With Christmas firmly behind us, it’s ironic that the Radio Times – a publication that for many is solely associated with the festive season – has triggered one of the first widely reported engineering debates of the New Year.
In an interview with the magazine – timed to trail the BBC’s “Genius of Invention” series which begins next week – the UK’s most famous living industrialist, James Dyson criticised the government for an obsession with “web fads and video gaming” at the expense of tangible technology.
It’s an interesting point – and no doubt one that will resonate with those predisposed to a more rose-tinted view of the UK’s industrial past. It’s also not entirely accurate.
The main target of Dyson’s criticism appears to be London’s so-called “Silicon-Roundabout”, the focus of a £50m government-funded project to turn Old Street Roundabout into a technology hub for digital entrepreneurs
Dyson’s not alone in his cynicism. “Tech City”, to give it its preferred name, is regularly rubbished as insubstantial and unlikely to make the same impact as, for instance, the technology cluster around Cambridge. Indeed, given the high volume of pretentious PR speak it seems to generate, it’s hard to completely shake off the suspicion that Tech City is awash with vertically-coiffed London hipsters conducting break-out sessions from the comfort of a space-hopper.
But whatever one’s opinion, it’s inaccurate to imply that it’s the defining feature of the UK’s technology landscape. Indeed, as we frequently argue the UK is awash with great examples of tangible engineering: from the success of firms like Jaguar Land Rover, to the exalted position of its civil aerospace sector, and the growth of exciting areas such as the low carbon vehicle and medical technology sectors.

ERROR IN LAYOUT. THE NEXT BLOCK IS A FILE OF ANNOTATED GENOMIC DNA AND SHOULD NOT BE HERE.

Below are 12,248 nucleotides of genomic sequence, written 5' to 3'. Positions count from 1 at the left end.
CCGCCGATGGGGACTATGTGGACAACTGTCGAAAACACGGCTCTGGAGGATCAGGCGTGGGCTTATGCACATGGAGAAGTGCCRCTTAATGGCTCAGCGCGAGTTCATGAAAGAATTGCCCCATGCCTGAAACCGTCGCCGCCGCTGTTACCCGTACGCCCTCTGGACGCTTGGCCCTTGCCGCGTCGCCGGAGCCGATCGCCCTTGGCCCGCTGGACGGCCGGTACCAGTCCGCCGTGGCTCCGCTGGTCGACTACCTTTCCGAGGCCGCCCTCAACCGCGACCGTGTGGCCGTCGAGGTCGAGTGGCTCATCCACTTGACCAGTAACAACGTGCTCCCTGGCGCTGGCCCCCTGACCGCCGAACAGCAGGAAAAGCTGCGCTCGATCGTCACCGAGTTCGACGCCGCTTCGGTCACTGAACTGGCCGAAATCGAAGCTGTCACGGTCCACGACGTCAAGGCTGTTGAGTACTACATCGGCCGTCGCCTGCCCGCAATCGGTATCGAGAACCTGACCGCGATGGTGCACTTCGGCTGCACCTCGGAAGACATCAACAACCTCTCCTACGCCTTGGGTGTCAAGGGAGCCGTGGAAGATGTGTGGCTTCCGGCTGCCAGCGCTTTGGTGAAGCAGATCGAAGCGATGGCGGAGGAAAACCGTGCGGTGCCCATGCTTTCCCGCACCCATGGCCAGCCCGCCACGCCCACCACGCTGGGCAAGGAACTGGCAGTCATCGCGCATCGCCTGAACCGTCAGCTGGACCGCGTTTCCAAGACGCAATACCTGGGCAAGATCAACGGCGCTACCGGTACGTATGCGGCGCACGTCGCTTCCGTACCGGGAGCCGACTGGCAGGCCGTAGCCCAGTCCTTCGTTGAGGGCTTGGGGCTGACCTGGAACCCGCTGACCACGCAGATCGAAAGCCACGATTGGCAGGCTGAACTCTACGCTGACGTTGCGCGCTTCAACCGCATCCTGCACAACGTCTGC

What’s more, the coming months are likely to see a growing momentum behind a host of once-in-a-lifetime infrastructure projects: from the UK’s critical nuclear new-build programme to some real progress on the development of commercial scale Carbon Capture and Storage technology. That’s all pretty tangible. And much of it is being driven along by a government that is at least giving lip-service to the idea that real engineering is important.
It would also be remiss not to add that the UK games industry – which generates more than £1bn of global sales a year – makes a pretty useful contribution to the economy.
Many of the points made by Dyson ring true – particularly his comments on the skills crisis facing the sector. He claims the UK will face a shortage of 60,000 engineering graduates this year. His warning of a brain-drain – with 85 per cent of postgraduate engineering students reportedly leaving the UK on completing their studies – is also pertinent. Even if it will raise a wry eyebrow or two amongst critics of his 2003 decision to move his manufacturing to Malaysia.
The Genius of Invention begins next week on BBC2